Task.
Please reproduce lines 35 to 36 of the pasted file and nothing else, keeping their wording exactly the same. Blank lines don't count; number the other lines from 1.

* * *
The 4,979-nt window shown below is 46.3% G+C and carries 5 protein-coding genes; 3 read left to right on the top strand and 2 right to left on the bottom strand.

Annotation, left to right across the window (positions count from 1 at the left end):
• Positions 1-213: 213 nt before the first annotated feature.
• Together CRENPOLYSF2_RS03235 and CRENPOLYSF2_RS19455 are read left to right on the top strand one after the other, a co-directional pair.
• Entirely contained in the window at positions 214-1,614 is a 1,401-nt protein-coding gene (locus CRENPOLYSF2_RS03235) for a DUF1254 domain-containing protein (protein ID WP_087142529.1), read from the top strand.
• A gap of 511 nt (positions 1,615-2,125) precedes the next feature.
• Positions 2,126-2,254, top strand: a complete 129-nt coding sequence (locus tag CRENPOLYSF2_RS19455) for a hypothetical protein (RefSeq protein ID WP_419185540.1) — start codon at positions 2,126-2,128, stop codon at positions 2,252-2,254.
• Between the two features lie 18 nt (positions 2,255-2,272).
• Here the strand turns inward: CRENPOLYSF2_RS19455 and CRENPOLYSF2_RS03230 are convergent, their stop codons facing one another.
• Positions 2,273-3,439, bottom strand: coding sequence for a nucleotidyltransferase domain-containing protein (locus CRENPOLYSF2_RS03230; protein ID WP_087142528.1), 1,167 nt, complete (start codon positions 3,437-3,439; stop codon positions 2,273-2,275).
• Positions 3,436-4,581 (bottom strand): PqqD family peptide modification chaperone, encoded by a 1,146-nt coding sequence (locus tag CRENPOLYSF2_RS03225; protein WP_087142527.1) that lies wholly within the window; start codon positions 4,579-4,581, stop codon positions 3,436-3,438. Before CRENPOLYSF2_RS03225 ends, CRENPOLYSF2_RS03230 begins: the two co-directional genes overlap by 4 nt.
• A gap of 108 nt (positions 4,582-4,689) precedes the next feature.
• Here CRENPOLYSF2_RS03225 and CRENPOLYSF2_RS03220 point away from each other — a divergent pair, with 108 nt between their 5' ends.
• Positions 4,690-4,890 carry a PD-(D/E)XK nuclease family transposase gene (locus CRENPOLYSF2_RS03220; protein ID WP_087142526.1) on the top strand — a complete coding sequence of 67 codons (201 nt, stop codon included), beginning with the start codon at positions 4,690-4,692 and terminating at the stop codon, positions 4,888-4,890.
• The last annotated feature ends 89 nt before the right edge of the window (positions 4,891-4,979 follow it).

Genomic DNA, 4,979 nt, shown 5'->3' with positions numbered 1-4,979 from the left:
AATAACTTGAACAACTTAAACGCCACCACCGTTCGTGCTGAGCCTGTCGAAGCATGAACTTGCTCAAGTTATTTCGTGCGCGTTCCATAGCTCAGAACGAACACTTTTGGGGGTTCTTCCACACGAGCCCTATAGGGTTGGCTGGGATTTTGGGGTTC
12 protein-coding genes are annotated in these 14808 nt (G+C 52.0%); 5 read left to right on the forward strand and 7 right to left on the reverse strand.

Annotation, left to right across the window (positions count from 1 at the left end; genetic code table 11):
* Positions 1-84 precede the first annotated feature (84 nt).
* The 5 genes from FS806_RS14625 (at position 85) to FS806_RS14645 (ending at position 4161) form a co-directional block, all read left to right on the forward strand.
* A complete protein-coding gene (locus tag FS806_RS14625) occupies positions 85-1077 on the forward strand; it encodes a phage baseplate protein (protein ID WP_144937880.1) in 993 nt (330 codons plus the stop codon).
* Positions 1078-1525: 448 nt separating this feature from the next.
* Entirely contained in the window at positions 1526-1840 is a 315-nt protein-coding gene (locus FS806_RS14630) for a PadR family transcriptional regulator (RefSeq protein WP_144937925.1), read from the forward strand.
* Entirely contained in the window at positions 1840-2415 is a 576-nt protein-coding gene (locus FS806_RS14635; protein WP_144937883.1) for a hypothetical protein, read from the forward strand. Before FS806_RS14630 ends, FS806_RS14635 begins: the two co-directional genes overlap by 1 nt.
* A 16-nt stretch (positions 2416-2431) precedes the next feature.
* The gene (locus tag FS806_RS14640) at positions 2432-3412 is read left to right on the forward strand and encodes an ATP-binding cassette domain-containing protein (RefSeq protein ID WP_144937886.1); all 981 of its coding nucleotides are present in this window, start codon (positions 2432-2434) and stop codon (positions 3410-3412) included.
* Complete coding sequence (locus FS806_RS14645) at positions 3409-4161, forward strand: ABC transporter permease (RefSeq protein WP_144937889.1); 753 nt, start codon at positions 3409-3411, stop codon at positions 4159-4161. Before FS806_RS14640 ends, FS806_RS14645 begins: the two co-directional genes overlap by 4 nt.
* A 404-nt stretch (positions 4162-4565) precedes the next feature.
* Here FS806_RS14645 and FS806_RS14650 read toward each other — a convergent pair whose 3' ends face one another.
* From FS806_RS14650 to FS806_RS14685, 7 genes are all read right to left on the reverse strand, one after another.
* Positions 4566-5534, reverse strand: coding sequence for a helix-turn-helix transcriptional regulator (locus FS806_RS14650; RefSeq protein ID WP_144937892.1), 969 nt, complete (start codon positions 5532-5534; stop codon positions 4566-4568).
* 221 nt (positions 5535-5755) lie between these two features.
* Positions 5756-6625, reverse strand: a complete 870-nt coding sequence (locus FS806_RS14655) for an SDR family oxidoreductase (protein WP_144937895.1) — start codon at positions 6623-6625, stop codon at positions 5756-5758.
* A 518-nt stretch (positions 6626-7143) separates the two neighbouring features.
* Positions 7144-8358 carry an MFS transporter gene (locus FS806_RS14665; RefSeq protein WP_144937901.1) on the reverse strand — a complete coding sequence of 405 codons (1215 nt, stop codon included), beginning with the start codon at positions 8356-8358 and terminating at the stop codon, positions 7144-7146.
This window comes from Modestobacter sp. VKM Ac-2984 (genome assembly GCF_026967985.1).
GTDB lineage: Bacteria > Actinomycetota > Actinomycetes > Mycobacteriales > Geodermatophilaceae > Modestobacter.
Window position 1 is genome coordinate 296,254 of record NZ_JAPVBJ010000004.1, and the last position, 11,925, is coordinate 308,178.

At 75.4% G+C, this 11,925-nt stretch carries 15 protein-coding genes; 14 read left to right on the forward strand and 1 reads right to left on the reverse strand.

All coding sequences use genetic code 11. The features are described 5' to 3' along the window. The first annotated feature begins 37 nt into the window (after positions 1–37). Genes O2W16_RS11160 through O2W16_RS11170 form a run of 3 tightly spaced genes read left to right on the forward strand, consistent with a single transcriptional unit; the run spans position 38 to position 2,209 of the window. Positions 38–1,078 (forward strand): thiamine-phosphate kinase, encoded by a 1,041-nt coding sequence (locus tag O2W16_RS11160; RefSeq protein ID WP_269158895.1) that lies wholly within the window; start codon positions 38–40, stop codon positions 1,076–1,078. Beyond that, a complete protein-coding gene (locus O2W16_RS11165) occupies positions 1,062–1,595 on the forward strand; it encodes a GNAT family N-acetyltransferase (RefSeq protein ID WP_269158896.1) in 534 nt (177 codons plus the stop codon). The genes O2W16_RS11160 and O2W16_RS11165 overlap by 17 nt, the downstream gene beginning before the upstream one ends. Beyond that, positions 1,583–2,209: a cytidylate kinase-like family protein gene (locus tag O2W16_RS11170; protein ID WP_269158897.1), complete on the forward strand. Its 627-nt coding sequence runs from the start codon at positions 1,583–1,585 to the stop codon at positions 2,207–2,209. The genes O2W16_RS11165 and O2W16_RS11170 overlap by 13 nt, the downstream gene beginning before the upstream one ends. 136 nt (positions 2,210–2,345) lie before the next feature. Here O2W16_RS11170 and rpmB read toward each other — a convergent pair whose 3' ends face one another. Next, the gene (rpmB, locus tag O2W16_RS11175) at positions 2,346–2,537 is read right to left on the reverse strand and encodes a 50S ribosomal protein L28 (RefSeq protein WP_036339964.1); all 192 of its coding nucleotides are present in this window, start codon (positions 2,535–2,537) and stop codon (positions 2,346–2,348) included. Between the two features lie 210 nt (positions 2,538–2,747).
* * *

* A 518-nt stretch (positions 6626-7143) separates the two neighbouring features.
* Positions 7144-8358 carry an MFS transporter gene (locus FS806_RS14665; RefSeq protein WP_144937901.1) on the reverse strand — a complete coding sequence of 405 codons (1215 nt, stop codon included), beginning with the start codon at positions 8356-8358 and terminating at the stop codon, positions 7144-7146.